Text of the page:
The use of software in high value transactions has created an interesting new field of software research that investigates the leakage of information from programs. The kind of information leaked, so called side-band information, can take various forms, including:
- The amount of time taken to perform some operation. Many developers instinctively do their best to ensure that code does not take any longer to execute than it has to. In the case of one commonly used authentication system the time taken to fail to authenticate an encryption key provided useful information on how close one trial encryption-key was compared to another (the closer the trial key to the actual key the longer the authentication took to fail). The obvious implementation technique to foil this kind of attack is to add random delays into the authentication process.
It has even proved possible to perform timing attacks against a remote machine over the Internet to remote
- Use of some part of the value of secure information, by a system library function, to create the value passed back to the caller, e.g.,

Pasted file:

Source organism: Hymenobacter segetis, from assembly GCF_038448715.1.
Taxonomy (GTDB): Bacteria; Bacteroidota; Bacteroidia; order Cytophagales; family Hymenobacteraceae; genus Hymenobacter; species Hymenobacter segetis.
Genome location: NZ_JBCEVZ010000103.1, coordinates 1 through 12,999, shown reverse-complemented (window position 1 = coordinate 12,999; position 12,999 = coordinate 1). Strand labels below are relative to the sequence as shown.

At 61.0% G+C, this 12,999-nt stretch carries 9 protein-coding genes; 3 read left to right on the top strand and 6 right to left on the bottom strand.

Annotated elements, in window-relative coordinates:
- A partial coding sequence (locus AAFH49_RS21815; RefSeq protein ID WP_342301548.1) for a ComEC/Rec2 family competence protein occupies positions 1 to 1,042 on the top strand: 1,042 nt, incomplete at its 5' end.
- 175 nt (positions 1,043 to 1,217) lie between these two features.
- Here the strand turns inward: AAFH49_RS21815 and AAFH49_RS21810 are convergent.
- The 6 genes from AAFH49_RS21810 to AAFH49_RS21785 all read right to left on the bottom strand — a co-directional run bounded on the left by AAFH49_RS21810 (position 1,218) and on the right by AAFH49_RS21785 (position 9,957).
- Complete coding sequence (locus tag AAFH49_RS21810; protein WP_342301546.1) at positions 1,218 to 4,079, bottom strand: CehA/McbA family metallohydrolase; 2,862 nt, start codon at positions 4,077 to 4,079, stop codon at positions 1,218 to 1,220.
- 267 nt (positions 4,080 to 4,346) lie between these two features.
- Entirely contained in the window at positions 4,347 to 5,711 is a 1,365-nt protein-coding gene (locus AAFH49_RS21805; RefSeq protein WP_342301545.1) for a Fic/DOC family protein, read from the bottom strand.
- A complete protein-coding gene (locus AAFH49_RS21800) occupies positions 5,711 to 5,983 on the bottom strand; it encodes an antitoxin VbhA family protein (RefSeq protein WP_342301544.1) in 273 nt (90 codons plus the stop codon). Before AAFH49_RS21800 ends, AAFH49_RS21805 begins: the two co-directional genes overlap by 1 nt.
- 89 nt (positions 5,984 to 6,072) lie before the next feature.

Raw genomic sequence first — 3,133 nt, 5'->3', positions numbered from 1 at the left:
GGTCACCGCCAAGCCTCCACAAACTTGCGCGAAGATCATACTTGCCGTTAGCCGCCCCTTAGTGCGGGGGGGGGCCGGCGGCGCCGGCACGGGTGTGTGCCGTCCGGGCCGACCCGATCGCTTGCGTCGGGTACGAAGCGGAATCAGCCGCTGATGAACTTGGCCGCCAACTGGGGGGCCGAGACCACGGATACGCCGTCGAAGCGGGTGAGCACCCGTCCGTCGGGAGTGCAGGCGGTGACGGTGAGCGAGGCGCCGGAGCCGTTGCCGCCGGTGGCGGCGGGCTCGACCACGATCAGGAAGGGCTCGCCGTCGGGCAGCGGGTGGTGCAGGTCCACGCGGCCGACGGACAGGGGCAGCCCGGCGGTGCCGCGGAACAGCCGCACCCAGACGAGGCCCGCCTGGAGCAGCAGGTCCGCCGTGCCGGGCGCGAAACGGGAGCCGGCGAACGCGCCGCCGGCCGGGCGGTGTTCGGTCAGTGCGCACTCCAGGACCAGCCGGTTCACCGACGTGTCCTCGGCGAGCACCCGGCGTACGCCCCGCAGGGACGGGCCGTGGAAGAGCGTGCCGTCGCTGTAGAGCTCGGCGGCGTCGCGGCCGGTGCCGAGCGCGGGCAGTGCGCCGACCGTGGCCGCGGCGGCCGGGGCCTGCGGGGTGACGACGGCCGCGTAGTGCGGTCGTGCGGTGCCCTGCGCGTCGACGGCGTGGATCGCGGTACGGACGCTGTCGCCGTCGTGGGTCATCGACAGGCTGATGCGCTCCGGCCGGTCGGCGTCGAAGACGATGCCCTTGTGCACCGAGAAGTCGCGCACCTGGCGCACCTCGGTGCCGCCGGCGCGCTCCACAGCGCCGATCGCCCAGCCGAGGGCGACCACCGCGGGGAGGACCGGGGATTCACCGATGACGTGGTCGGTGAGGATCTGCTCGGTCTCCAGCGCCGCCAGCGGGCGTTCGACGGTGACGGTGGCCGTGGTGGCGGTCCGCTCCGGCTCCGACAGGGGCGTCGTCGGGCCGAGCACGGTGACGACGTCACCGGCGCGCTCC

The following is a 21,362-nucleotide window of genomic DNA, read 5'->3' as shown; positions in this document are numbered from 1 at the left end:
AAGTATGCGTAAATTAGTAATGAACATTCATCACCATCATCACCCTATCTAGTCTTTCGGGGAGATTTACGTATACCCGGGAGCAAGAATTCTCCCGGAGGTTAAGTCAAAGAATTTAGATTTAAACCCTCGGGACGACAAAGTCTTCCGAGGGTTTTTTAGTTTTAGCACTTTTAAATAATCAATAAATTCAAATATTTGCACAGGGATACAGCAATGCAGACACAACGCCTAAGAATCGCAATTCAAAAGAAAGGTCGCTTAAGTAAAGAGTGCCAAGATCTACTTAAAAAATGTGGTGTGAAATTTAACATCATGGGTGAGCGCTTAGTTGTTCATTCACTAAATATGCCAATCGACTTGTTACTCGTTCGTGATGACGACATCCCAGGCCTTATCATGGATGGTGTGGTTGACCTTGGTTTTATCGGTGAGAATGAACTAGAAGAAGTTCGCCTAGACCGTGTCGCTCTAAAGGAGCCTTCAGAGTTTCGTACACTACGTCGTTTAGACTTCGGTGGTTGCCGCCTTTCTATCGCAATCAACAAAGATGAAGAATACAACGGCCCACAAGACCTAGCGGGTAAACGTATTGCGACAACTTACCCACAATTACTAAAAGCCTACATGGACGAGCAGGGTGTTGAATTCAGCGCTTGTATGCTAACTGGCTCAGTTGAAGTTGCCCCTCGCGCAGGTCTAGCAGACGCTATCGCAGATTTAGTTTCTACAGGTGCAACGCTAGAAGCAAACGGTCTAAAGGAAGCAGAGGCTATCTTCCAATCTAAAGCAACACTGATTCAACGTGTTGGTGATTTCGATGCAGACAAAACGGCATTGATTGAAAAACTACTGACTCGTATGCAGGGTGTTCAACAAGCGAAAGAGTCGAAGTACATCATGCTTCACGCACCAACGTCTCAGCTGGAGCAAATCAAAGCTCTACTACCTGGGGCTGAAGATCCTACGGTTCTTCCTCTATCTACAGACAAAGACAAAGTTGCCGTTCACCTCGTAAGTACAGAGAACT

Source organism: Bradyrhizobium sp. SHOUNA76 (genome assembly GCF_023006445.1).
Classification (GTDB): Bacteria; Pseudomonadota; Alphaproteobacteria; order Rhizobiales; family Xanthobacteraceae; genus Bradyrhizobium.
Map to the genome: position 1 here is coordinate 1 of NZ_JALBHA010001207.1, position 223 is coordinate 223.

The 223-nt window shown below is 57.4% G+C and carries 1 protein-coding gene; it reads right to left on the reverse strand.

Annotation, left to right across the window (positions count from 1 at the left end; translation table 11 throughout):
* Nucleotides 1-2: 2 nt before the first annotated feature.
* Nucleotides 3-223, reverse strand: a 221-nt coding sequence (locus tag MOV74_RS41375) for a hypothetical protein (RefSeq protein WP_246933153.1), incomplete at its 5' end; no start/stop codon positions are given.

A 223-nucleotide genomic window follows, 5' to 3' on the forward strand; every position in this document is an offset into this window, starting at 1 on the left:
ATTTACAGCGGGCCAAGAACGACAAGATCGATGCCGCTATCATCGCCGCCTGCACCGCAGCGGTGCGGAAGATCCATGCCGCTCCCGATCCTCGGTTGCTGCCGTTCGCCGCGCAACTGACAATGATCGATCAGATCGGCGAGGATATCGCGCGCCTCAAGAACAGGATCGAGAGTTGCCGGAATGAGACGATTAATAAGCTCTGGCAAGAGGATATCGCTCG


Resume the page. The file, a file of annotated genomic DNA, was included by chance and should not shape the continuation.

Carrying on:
if (secret_value & 0xf000) // Tell the caller that the top 'secret' four bits are set return 1; else return 0;
Researchers have been able to analyse the information flow of input values through some very large C programs.
- Analyse of network traffic routing information to work out who is talking to who. Various kinds of anonymizers have been created in attempt to make various forms of Internet traffic untraceable.
Any Internet program is accessible to information flow analysis. Using these techniques to analyse the search algorithm used by Google might be overly ambitious. A Google algorithm that might be within reach of is the one used by Adwords; the behavior of this algorithm is of interest to a growing number of people.
Information leakage techniques are becoming more widely known and developers working on programs containing a security component now need to consider how they can prevent information being leaked to attackers who sample program behavior looking for exploitable weaknesses.